BY JOHN K. COOLEY
March 13, 1996
Knowing your enemy is a first step toward defeating him especially if you helped to create him, as the United States, Israel and some allies unwittingly helped to create the suicide bombers of Hamas and Islamic jihad.
President Bill Clinton and other leaders at [the March, 1996] antiterrorist summit in Egypt may want to do some careful homework on just how these movements emerged as the deadly threat to peace and human life they have become. This threat faces not only Israel but also the summit's host country, Egypt, and a number of other nations from Pakistan and the Phiiippines to the United States.
In 1982, [Egyptian] President Hafez Assad's army smashed a serious Islamist revolt in the Syrian city of Hama, killing more than 15,000 people and splitting the clandestine Syrian Muslim Brotherhood. Different leaders took refuge in Iraq and Saudi Arabia. They have contributed to Mr. Assad's difficulties with these neighbors ever since.
The brotherhood's branch in Sudan, dating from 1946, was renamed the Islamic National Front in 1985. Its leader is the strongman behind today's Sudanese military regime, Sheikh Hassan Turabi. His supporters are being confirmed in power by Sudanese elections.
It was in Sudan that Egypt's blind Islamist preacher, Sheikh Omar Abdel Rahman, obtained a U.S. visa to fly to New York and assist U.S. agencies in recruiting Islamist guerrillas to help expel the Soviets from Afghanistan in the 1979-1989 war. They accomplished this, but postwar internecine fighting has left Afghanistan in ruins.
Omar Abdel Rahman and fellow conspirators are now locked in U.S. prisons for the murderous attack of 1993 on New York's World Trade Center and for another major bomb plot in the same year. However, most of America's former Islamist allies are not in jail. Many are committing murder, sabotage and sectarian crimes to destabilize Egypt, Algeria, Yemen Pakistan, India, the Philippines and other nations.
Which brings us to the specific case of Hamas. The Palestinian Muslim Brotherhood, to which Yasser Arafat once belonged, laid the foundations for Hamas in Gaza in the 1980s. A key Hamas organizer was Abdallah Azzam. He was a tough, brilliant and charismatic Palestinian from Jordan. He supervised training for the CIA's Afghan guerrillas in Peshawar, Pakistan, where a car bomb killed him in 1989. In the earlier 1980s he toured the United States, recruiting Arab-Americans for the anti-Soviet jihad in Afghanistan.
Mr. Azzam and others like him shuttled between the "front" in Israel-Gaza-West Bank and that in Afghanistan. They had active financial support from the Saudi Arabian government and some private Saudi tycoons.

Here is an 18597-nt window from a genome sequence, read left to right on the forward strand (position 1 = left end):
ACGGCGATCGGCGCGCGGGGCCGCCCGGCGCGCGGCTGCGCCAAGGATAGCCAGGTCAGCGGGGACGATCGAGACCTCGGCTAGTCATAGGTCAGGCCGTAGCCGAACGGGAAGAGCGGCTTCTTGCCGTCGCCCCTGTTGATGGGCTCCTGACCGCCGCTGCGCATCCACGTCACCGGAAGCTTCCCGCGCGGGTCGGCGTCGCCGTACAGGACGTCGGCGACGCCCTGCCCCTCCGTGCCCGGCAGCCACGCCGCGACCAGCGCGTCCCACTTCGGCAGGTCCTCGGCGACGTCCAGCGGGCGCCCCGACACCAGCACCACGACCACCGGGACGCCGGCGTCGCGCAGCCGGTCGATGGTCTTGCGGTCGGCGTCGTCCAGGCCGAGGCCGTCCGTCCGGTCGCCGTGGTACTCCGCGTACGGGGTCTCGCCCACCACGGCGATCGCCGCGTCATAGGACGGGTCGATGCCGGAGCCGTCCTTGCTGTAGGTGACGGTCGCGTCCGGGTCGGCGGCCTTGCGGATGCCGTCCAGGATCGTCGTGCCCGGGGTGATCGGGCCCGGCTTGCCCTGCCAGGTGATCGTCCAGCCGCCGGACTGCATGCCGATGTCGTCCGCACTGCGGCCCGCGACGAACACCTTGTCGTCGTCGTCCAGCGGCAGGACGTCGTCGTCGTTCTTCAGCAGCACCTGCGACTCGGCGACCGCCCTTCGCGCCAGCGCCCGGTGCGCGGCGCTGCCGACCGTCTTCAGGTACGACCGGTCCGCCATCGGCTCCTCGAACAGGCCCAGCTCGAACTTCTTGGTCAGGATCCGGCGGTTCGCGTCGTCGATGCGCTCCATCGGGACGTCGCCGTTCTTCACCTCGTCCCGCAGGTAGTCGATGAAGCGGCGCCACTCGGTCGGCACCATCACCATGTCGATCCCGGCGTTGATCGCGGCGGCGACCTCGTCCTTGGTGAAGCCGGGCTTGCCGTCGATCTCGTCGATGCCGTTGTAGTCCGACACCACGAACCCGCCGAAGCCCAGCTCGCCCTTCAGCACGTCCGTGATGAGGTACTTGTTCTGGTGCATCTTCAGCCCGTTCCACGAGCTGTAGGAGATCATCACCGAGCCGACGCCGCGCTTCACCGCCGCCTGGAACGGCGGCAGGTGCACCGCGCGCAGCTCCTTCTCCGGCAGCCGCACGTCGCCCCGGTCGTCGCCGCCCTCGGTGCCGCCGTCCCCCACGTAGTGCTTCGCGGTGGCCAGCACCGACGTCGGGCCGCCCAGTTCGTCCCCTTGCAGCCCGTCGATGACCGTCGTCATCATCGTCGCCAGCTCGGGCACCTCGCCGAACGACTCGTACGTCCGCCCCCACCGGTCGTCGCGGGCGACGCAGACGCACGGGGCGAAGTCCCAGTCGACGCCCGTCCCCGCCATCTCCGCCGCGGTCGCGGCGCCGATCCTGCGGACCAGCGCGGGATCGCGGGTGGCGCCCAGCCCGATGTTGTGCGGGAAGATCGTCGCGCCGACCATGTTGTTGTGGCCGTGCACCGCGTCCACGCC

Saudi funding of the Afghan war and Islamic movements in Central Asia and elsewhere, including Hamas have a common origin: Saudi rivalry with Iran. Ayatollah Ruhollah Khomeini's revolution of 1979 immediately challenged the Saudi monarchy's legitimacy, as well as that of Israel. "There is no king in Islam, and the Zionists are corrupters of the earth," the Iranian ayatollahs intoned.
To deny Iran a monopoly on helping groups like Hamas or the smaller Islamic Jihad, the Saudis in 1980, according to a French specialist in political Islam, Olivier Roy, made a deal with the Arab Muslim Brotherhood. It could not operate inside Saudi Arabia. What it could do was act as a relay for contacts with overseas movements such as Hamas. This gave the brotherhood a determining role in who would receive Saudi money.
The U.S. and Saudi partnership with Islamists backfired on Washington during the 1990-91 Gulf crisis. The backfire had its roots, again, in the Afghanistan war. The main U.S.-Saudi partner there had been Pakistan's powerful military intelligence service. Washington allowed it to choose which anti-Soviet guerrilla groups would get money, arms and training.
The Muslim Brotherhood and the Saudis, with the Pakistanis, backed the most radical Afghan factions. They organized training of groups that now oppose authorities in the Philippines, Kashmir and other regions.
In 1990-91, several Pakistani and foreign Islamist organizations financed by the United States and Saudi Arabia supported Saddam Hussein in the Gulf war, even though he was a prime enemy of the Saudis and the Americans.
The Palestinian intifada had already begun in Gaza and the West Bank in 1987. Two rival Islamist groups, Islamic Jihad and a larger one called the Mujama, were operating actively. Mujama followed the example of Iranian fundamentalists by founding a mosque-based system of welfare and educational institutions. By early 1988 it was renamed Islamic Resistance Movement - Hamas, from the Arabic acronym.
Israeli security turned a blind eye at first to Hamas because it opposed the more secular PLO. By the time it began its own anti- Israel violence, it was still receiving Saudi funds.
In 1990, Mr. Arafat unwisely chose to embrace Saddam Hussein's Iraq. There was a massive anti-Saudi and pro-Iraqi movement by the Muslim Brotherhood. The Saudis cut funds to these groups and to the PLO, but continued to fund Hamas - despite the fact that the Iranians apparently did so, too.
Because of this history, the U.S., Canadian and European governments which have protected Hamas fundraising and banking operations with their laws are going to have great difficulty sorting out the tangled threads of Hamas support and cutting them off.
Unless they do this, however, it is unlikely that any amount of conferences or political rhetoric will end the deadly attacks that now undermine Mideast peacemaking which the United States and its allies have worked at steadily since the Madrid peace conference of 1990.
March 13, 1996
The writer, an ABC News correspondent and author based in Cyprus, is winner of the 1995 George Polk Award for career achievement in journalism.
The International Herald Tribune